On a frigid day in December, a group of Greeters were warmly welcomed to the Grolier (grow-lee-er) Club at 47 East 60th Street in Manhattan. The 96-year-old neo-Georgian townhouse was all decked out in elegant Christmas finery: cheerful wreaths and garlands complemented the red walls and huge brass chandelier in the foyer.
The Grolier Club is one of the first American organizations to consider books and prints worthy of display. The exhibit we saw was called SELLING THE DWELLING: THE BOOKS THAT BUILT AMERICA’S HOUSES 1775-2000 (open through
Feb. 7, 2014).
Richard W. Cheek, curator of the exhibit, ushered us into the ground floor gallery where display cases were set up chronologically. He showed us The First American Architectural Books from the 1790’s, the builder’s guides and pattern books designed in great detail to show carpenters and builders how to build homes.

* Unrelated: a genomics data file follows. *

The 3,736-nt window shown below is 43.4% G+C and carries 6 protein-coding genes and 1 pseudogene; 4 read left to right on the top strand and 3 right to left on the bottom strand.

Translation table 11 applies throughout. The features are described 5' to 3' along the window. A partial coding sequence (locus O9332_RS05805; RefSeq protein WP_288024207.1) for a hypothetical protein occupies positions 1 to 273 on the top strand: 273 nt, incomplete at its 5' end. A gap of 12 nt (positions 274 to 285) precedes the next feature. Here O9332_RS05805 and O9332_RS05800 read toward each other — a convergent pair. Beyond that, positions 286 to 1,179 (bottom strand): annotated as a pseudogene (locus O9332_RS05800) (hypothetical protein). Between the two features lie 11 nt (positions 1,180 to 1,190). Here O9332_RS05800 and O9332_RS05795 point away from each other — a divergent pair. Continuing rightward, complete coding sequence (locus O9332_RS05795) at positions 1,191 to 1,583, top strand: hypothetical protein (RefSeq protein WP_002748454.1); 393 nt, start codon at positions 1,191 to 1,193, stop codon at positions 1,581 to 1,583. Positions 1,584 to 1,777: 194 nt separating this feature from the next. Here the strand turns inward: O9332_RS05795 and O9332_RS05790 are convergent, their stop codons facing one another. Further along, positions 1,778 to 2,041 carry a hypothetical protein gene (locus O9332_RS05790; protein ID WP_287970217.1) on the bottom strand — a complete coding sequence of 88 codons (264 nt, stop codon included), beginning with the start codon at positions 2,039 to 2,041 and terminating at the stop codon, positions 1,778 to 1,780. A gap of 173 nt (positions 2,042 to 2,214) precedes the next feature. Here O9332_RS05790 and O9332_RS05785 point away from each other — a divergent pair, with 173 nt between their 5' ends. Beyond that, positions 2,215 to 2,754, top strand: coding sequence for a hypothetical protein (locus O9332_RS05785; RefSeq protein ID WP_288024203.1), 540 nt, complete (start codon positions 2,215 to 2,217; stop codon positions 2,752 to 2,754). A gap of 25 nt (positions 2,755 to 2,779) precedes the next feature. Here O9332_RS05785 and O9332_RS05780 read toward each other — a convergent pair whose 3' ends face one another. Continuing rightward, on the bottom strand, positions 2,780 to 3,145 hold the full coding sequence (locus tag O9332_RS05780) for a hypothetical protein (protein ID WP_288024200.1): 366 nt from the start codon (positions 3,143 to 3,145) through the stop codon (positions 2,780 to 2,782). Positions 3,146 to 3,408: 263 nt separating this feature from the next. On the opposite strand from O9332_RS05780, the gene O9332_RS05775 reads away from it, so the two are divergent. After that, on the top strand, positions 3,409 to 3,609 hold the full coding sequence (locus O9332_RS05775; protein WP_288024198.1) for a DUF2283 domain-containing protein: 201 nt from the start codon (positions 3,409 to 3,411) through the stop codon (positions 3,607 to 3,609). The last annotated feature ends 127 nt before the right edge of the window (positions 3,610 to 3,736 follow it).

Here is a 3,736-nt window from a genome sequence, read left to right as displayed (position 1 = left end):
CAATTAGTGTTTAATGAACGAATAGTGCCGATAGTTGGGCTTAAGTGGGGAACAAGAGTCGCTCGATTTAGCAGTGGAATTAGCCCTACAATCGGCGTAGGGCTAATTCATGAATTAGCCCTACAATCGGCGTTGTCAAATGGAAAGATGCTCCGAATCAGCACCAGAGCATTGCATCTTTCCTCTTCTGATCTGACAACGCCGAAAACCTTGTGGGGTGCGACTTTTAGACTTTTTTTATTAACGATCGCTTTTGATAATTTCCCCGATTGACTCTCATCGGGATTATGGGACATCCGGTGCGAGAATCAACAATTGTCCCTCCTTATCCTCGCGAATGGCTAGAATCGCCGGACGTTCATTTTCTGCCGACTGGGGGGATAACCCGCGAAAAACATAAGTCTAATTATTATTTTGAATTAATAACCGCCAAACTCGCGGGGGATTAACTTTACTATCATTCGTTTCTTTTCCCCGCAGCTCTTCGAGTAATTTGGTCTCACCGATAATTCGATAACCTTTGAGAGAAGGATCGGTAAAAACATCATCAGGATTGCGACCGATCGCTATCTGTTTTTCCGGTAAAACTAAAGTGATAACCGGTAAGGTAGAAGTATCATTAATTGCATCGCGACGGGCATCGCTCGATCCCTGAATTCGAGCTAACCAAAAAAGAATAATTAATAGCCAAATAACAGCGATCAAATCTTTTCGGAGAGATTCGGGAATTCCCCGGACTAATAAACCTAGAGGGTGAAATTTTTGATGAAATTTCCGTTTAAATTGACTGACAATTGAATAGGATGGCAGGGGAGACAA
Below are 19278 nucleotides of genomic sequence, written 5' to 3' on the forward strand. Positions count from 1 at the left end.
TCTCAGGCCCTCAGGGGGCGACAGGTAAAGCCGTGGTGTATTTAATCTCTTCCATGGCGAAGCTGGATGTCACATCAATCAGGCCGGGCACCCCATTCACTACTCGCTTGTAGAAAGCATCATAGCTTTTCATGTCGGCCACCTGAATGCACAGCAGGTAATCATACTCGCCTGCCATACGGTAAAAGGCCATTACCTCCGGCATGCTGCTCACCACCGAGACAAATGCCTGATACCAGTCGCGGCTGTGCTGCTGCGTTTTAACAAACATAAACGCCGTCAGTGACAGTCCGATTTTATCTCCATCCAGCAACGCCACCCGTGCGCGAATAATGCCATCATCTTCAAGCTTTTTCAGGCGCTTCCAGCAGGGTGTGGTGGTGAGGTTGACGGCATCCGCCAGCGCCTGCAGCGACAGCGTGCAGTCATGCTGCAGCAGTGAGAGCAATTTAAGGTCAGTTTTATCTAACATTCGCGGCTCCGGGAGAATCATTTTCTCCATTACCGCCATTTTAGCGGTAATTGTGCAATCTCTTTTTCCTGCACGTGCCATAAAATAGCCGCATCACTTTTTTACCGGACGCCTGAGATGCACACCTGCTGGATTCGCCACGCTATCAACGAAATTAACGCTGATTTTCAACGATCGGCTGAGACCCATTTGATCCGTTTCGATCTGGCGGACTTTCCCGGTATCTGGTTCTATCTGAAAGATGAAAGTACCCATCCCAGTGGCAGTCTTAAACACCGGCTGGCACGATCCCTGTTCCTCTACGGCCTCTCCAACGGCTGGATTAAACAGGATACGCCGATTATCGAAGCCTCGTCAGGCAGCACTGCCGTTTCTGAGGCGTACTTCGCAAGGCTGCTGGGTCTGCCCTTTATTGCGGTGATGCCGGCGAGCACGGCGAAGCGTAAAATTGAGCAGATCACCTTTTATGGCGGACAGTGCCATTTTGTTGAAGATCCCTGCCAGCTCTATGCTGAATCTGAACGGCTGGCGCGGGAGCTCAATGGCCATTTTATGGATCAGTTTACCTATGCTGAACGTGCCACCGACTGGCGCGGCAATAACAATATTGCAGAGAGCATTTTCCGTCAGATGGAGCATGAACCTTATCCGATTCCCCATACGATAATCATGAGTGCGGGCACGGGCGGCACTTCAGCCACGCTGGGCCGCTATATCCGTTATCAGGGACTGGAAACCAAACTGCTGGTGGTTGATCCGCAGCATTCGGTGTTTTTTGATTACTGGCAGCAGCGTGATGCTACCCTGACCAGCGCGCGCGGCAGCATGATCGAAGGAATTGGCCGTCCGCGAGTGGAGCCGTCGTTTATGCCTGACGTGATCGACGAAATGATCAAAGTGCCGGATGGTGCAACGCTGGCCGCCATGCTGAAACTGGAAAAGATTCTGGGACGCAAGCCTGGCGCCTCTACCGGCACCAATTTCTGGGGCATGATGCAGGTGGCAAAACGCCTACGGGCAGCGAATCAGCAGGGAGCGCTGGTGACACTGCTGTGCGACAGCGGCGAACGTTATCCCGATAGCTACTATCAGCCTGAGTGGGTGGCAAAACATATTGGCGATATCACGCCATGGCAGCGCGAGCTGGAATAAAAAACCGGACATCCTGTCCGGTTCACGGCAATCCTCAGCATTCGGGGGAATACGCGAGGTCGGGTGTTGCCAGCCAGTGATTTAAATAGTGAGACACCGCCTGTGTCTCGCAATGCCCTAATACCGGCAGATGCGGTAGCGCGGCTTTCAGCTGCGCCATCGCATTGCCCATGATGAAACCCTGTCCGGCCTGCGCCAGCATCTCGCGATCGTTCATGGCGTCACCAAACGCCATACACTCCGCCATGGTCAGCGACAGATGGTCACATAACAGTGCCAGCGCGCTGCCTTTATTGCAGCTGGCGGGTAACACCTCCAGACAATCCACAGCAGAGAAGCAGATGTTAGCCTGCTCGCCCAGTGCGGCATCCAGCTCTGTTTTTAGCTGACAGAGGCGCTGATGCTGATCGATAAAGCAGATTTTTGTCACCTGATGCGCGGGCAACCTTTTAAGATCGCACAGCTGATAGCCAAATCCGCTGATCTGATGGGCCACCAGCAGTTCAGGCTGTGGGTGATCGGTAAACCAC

From the 1840’s through the 1950’s, pattern books were aimed at a new audience: the American public. The books touted many different styles: from Greek revival to Gothic Tudor, Colonial to Federal, Cape Cod cottages to Ranch houses. We even saw homes in children’s books, created to lure parents into buying!
Contrast was everywhere. There were pattern books about Mansions for Millionaires, elaborate Beaux Arts country houses built by the extremely wealthy from 1890-1930. There were booklets about Bungalows – Artful Houses for the Common Man. Under 1000 square feet, Bungalows were a worldwide craze through the 1930’s, even inspiring what Richard called “an awful poem,” Bungal-ode. By the 1950’s, Ranch houses were the rage among the post-war middle class.
By 2008, pattern books and builder’s guides were rarely published in print form – all the more reason to appreciate those that remain. Bound within their pages are quintessential American traits: the can-do individualism, the faith in invention and progress, and the endless energy of the architects, builders and carpenters.
To learn about free upcoming exhibits, visit the Grolier Club online.